What was the research about?
Osteoarthritis is a health problem that causes the cartilage in joints to wear away. People may have painful or stiff joints and find it hard to move. Some people choose joint replacement surgery to relieve pain and stiffness. But the surgery has risks, such as infection or nerve damage.
In this study, the research team compared two decision aids to help patients decide if they want surgery for knee or hip osteoarthritis. Decision aids help people choose between two or more healthcare options based on what’s most important to them. One group of patients used a long decision aid with a 45-minute DVD and a 40-page booklet. The other group used a short decision aid with an interactive website and a 17-page pamphlet. The team also wanted to learn if sharing a report on a patient’s preferences with their surgeon improved decision making.
What were the results?
The two decision aid groups didn’t differ in the
- Rate of patients who reported making an informed decision about surgery
- Number of patients whose treatment matched their preferences
- Rate of patients who had surgery
Patients who received the short decision aid had more knowledge about different treatment options than patients who received the long decision aid.
Sharing the report with surgeons didn’t improve decision making more than the decisions aids alone.
Who was in the study?
The study included 1,124 patients ages 21 and older who were considering surgery for knee or hip osteoarthritis. Of these patients, 91 percent were white and non-Hispanic; 11 percent were other races or ethnicities. The average age was 65, and 57 percent were women.
What did the research team do?
The research team assigned patients by chance to receive the short or long decision aid. Patients reviewed the aids before they visited their doctor to talk about surgery. The team also assigned patients’ surgeons by chance to receive the patient preference report or not. The one-page report included patients’ goals for the visit and their treatment preferences. It also had the impact of the condition on their daily life.
Patients completed three surveys during the study. One survey took place before the visit and the second survey took place one week after. The final survey was six months after the visit or six months after surgery if patients chose surgery.
Patients with knee or hip osteoarthritis, surgeons, and staff from health plans and health systems gave input on the study.
What were the limits of the study?
Only a small number of surgeons used the patient report, making it hard to study the effect of the report. Most patients in the study were white and non-Hispanic. Results may differ for patients of other races and ethnicities.
Future research could continue to look at the best ways to include patient preferences in decisions about surgery.
How can people use the results?
Surgeons can use the results when considering ways to help patients decide on surgery for knee or hip osteoarthritis.
To evaluate the effectiveness of two patient decision aids for knee or hip osteoarthritis and surgeon receipt of a patient preference report on improving informed surgical decisions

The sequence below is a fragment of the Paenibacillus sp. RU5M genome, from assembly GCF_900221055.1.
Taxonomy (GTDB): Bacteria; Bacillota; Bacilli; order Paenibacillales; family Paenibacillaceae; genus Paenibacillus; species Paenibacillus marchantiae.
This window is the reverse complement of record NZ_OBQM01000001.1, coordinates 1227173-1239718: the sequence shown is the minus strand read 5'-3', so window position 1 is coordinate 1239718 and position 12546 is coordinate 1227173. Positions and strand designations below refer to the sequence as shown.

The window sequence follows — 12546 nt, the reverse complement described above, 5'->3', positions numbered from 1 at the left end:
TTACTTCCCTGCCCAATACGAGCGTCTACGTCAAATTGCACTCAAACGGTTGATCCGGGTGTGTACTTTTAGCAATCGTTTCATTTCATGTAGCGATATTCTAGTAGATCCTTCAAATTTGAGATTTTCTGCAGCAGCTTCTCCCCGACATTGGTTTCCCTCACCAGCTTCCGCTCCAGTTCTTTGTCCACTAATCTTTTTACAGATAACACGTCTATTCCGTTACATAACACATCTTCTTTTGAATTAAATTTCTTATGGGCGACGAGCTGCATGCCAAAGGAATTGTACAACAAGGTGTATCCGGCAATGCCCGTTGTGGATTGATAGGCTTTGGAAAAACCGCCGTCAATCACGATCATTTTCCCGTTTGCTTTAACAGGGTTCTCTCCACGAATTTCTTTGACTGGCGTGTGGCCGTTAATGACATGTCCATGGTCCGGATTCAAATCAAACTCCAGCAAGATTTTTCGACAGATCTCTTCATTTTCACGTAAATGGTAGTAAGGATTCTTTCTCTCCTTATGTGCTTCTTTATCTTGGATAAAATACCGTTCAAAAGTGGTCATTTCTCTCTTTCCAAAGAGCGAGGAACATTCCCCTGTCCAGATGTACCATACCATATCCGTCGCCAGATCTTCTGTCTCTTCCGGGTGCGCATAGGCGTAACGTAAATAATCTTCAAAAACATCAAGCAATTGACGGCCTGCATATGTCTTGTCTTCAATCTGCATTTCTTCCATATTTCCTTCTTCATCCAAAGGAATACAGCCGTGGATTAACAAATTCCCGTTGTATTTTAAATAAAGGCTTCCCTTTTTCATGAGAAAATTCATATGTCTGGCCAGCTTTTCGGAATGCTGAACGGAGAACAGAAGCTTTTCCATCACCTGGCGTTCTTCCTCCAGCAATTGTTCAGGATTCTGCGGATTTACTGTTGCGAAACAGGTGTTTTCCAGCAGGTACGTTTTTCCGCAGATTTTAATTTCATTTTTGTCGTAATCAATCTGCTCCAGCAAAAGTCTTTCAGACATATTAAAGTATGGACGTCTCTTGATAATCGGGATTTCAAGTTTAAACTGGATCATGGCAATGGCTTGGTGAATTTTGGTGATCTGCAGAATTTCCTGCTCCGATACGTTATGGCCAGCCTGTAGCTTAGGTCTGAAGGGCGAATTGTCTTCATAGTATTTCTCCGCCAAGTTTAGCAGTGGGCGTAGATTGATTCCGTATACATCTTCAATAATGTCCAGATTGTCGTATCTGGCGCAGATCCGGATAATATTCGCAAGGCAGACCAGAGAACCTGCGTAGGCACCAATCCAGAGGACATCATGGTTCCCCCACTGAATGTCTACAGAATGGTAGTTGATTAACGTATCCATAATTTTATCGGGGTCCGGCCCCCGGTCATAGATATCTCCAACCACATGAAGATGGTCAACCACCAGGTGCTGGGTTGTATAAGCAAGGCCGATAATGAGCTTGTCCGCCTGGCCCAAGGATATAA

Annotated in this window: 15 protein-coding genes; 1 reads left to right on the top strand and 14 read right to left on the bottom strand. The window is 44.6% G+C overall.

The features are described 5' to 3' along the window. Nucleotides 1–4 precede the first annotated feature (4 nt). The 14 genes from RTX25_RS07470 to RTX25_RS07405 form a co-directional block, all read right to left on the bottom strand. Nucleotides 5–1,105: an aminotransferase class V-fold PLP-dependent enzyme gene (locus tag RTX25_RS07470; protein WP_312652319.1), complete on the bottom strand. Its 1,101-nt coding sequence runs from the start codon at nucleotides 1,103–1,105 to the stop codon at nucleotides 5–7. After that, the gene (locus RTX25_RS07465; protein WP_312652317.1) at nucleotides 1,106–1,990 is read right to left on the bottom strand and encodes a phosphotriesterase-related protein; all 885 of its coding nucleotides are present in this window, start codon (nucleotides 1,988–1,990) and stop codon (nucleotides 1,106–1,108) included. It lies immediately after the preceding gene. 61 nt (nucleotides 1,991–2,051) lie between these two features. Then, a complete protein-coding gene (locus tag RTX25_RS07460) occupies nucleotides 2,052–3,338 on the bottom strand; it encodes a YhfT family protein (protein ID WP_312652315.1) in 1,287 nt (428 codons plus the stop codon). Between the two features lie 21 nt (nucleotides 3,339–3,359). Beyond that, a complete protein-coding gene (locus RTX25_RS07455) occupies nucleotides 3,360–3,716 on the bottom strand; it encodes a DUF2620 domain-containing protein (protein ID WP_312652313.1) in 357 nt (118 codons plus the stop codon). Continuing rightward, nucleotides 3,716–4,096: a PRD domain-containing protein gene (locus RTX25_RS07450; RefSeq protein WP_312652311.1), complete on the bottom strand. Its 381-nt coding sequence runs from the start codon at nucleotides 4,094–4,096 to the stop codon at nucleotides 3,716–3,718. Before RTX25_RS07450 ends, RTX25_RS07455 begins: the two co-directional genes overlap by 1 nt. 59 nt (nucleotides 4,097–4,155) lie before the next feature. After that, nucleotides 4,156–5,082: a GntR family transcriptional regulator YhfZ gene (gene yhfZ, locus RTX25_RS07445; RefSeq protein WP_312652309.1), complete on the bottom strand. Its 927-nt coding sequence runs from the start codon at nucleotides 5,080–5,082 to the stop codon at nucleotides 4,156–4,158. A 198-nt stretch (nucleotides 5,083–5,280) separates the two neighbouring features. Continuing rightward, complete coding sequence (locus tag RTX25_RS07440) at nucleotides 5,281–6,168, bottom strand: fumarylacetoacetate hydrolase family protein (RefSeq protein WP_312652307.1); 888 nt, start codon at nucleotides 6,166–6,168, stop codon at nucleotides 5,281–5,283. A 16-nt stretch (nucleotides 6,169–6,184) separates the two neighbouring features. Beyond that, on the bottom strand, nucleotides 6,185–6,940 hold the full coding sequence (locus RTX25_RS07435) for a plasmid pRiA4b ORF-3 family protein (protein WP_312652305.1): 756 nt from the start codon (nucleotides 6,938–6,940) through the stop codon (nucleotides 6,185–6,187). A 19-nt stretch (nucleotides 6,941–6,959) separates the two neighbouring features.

|Design||Randomized controlled trial|
|Population||1,124 patients ages 21 and older visiting an orthopedic surgeon for diagnosed knee or hip osteoarthritis|
Primary: rate of informed patient-centered decisions assessed through the Hip/Knee Osteoarthritis Decision Quality Instrument
Secondary: knowledge about knee osteoarthritis treatment options, concordance rate between patient preferences and patient decision, level of shared decision making, surgical rates
|Timeframe||1-week follow-up for primary outcome|
This randomized controlled trial with a 2x2 factorial design compared the effectiveness of two patient decision aids for knee or hip osteoarthritis and sharing versus not sharing a patient preference report with surgeons on improving informed surgical decisions.
Researchers randomly assigned patients to receive one of two patient decision aids designed to help patients decide between surgical and non-surgical options to treat their knee or hip osteoarthritis. One intervention was a long, video-based decision aid that included a 45-minute DVD and 40-page booklet. The same information was available on the internet. The other was a short, interactive decision aid available on the internet or as a 17-page pamphlet. Researchers also randomly assigned patients’ surgeons to receive a one-page patient preference report or no report. The report included patient responses about their goal for the visit, the impact of their condition on daily life, and treatment preference.
Patients took three surveys on outcomes—before the visit, one week after the visit, and six months after the visit or six months after surgery if patients chose surgery. Researchers compared outcomes between the decision aid groups and then between surgeon patient preference report groups.
The study included 1,124 patients ages 21 and older who were considering surgery for knee or hip osteoarthritis. Of these patients, 91% were white and non-Hispanic and 11% were other races or ethnicities. The average age was 65, and 57% were female.
Patients who had experience with knee or hip osteoarthritis, nurses, primary care doctors, surgeons, and staff from health plans and health systems provided input on the study design, recruitment, data collection, and analysis.